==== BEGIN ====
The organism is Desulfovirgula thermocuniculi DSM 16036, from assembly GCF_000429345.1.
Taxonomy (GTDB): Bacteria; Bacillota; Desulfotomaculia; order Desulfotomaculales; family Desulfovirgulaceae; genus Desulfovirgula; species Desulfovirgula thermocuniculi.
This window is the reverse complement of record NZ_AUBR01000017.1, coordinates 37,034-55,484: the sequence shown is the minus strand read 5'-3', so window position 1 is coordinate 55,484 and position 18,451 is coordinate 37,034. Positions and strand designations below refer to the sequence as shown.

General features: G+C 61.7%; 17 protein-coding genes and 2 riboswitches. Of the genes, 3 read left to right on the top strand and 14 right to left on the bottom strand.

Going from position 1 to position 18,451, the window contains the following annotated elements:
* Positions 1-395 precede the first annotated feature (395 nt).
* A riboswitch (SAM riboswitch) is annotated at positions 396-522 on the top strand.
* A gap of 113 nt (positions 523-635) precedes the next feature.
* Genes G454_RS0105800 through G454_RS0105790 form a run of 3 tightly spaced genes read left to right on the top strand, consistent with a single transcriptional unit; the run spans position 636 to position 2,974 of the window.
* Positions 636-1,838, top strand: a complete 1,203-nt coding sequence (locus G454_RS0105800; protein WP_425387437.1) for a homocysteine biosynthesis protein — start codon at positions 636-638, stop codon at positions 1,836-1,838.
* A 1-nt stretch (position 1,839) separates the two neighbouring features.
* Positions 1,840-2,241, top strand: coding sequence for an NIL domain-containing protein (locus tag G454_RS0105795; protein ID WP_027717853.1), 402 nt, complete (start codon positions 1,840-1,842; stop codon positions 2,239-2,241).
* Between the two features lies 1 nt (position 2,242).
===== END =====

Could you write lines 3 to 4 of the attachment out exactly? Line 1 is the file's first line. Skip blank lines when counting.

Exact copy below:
This window is the reverse complement of record NZ_AUBR01000017.1, coordinates 37,034-55,484: the sequence shown is the minus strand read 5'-3', so window position 1 is coordinate 55,484 and position 18,451 is coordinate 37,034. Positions and strand designations below refer to the sequence as shown.

General features: G+C 61.7%; 17 protein-coding genes and 2 riboswitches. Of the genes, 3 read left to right on the top strand and 14 right to left on the bottom strand.